Some of these schemes were plausible enough, and, had they been undertaken at a time when the public mind was unexcited, might have been pursued with advantage to all concerned. But they were established merely with the view of raising the shares in the market. The projectors took the first opportunity of a rise to sell out, and next morning the scheme was at an end. Maitland, in his History of London, gravely informs us, that one of the projects which received great encouragement, was for the establishment of a company “to make deal-boards out of saw-dust.” This is, no doubt, intended as a joke; but there is abundance of evidence to show that dozens of schemes hardly a whir more reasonable, lived their little day, ruining hundreds ere they fell. One of them was for a wheel for perpetual motion — capital, one million; another was “for encouraging the breed of horses in England, and improving of glebe and church lands, and repairing and rebuilding parsonage and vicarage houses.” Why the clergy, who were so mainly interested in the latter clause, should have taken so much interest in the first, is only to be explained on the supposition that the scheme was projected by a knot of the foxhunting parsons, once so common in England. The shares of this company were rapidly subscribed for. But the most absurd and preposterous of all, and which showed, more completely than any other, the utter madness of the people, was one, started by an unknown adventurer, entitled “A company for carrying on an undertaking of great advantage, but nobody to know what it is.” Were not the fact stated by scores of credible witnesses, it would be impossible to believe that any person could have been duped by such a project. The man of genius who essayed this bold and successful inroad upon public credulity, merely stated in his prospectus that the required capital was half a million, in five thousand shares of 100 pounds each, deposit 2 pounds per share. Each subscriber, paying his deposit, would be entitled to 100 pounds per annum per share. How this immense profit was to be obtained, he did not condescend to inform them at that time, but promised, that in a month full particulars should be duly announced, and a call made for the remaining 98 pounds of the subscription. Next morning, at nine o’clock, this great man opened an office in Cornhill. Crowds of people beset his door, and when he shut up at three o’clock, he found that no less than one thousand shares had been subscribed for, and the deposits paid. He was thus, in five hours, the winner of 2,000 pounds. He was philosopher enough to be contented with his venture, and set off the same evening for the Continent. He was never heard of again.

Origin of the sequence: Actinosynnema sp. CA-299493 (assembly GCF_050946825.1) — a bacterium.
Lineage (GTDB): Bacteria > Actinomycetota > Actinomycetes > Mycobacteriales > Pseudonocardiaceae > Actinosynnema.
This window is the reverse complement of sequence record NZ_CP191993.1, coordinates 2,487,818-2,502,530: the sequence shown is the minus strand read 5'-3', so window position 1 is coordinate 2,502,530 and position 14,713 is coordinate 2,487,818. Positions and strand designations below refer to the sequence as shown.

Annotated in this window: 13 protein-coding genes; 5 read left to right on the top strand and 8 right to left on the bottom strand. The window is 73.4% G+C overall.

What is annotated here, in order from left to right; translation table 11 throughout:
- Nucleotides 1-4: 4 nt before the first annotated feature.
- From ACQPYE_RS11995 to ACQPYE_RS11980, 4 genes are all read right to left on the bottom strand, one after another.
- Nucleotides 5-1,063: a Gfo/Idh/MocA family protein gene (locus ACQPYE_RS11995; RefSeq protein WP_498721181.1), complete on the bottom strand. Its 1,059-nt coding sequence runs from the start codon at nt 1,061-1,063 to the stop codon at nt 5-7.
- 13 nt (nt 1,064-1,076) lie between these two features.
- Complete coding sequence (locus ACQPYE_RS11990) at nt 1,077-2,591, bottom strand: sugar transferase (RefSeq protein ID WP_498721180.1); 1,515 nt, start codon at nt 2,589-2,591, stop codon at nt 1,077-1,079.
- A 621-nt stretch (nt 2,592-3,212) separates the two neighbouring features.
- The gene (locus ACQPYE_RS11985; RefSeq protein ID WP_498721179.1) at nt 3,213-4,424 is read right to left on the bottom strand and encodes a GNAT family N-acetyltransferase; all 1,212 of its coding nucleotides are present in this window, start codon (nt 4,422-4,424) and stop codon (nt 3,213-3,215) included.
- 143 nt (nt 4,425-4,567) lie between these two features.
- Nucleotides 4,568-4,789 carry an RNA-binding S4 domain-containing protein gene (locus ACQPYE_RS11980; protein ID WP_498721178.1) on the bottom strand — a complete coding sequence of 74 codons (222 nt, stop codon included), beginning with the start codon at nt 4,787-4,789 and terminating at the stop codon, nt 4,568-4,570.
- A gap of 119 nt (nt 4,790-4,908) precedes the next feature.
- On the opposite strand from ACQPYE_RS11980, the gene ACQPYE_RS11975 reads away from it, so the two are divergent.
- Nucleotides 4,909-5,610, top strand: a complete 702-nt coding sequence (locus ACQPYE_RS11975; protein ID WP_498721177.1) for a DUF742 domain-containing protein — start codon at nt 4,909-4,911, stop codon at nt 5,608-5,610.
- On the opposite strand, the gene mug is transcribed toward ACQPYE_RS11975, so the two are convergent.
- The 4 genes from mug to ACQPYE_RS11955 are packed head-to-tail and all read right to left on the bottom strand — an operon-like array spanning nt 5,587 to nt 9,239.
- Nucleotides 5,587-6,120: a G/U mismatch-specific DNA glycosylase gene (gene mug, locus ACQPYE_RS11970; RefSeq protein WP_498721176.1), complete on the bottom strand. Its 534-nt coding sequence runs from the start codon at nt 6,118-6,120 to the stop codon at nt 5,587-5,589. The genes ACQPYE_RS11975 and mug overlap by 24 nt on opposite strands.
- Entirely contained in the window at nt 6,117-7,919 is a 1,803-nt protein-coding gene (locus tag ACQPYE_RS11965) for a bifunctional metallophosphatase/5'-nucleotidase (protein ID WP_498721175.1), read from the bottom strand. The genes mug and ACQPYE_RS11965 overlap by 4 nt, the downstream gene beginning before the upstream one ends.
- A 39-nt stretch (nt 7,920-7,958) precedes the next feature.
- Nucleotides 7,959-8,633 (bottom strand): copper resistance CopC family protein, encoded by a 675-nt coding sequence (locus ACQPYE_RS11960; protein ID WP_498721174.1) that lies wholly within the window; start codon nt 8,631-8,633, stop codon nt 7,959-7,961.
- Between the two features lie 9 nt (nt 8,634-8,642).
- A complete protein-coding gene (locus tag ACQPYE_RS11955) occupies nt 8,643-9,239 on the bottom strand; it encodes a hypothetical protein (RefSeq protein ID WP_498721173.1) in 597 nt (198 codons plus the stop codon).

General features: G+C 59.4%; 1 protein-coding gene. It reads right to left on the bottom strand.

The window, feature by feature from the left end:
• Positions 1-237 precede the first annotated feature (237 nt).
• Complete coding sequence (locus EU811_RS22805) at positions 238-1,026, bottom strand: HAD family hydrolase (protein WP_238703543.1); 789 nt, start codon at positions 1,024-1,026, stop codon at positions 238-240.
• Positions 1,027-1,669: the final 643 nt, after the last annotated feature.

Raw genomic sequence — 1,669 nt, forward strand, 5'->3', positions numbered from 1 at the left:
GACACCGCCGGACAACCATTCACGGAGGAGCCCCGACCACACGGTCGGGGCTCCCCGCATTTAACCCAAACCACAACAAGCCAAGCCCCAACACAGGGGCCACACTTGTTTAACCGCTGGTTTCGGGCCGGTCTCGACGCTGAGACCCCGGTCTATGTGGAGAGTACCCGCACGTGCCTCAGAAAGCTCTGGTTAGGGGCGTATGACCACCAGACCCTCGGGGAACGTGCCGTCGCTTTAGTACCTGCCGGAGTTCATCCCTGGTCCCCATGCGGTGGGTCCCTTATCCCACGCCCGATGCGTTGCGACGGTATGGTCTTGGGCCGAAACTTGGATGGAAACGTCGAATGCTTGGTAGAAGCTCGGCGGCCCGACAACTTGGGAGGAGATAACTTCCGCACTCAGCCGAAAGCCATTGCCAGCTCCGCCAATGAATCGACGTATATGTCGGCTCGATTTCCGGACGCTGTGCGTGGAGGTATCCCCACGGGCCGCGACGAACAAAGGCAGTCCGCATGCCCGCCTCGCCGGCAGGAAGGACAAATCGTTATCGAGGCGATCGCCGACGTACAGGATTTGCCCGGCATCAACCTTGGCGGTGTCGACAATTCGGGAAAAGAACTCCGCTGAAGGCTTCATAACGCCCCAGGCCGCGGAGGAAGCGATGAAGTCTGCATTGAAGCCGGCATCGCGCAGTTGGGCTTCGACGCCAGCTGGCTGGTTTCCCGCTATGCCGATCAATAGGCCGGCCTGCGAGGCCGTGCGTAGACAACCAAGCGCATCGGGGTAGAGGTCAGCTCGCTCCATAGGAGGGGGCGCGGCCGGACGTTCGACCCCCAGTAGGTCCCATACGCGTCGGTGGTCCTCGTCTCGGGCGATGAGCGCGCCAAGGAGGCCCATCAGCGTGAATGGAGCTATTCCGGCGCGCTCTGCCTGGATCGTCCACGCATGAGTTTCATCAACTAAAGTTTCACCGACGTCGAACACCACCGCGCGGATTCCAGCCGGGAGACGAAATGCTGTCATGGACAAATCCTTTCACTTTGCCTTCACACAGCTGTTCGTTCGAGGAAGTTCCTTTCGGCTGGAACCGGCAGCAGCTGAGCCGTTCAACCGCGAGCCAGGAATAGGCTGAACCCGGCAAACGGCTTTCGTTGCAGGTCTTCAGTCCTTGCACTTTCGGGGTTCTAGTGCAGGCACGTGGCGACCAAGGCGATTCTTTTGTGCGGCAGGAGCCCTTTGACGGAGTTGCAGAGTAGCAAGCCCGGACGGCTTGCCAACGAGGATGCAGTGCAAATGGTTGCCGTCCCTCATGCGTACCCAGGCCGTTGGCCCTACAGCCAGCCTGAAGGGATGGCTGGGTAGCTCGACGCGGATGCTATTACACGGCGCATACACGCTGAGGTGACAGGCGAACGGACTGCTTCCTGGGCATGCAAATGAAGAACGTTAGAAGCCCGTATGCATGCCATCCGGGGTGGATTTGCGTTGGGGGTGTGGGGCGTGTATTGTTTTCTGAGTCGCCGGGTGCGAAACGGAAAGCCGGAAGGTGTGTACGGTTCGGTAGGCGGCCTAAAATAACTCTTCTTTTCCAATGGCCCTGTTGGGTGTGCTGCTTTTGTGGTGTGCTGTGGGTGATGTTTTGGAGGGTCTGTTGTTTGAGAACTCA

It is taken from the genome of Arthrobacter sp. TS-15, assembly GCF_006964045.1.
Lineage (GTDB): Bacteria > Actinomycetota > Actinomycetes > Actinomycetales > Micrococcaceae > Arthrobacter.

Well might Swift exclaim, comparing Change Alley to a gulf in the South Sea:
Subscribers here by thousands float,
And jostle one another down,
Each paddling in his leaky boat,
And here they fish for gold, and drown.
Now buried in the depths below,
Now mounted up to heaven again,
They reel and stagger to and fro,
At their wit’s end, like drunken men
Meantime, secure on Garraway cliffs,
A savage race, by shipwrecks fed,
Lie waiting for the foundered skiffs,
And strip the bodies of the dead.
Another fraud that was very successful, was that of the “Globe Permits,” as they were called. They were nothing more than square pieces of playing cards, on which was the impression of a seal, in wax, bearing the sign of the Globe Tavern, in the neighbourhood of Exchange Alley, with the inscription of “Sail Cloth Permits.” The possessors enjoyed no other advantage from them than permission to subscribe, at some future time, to a new sail-cloth manufactory, projected by one who was then known to be a man of fortune, but who was afterwards involved in the peculation and punishment of the South Sea directors. These permits sold for as much as sixty guineas in the Alley.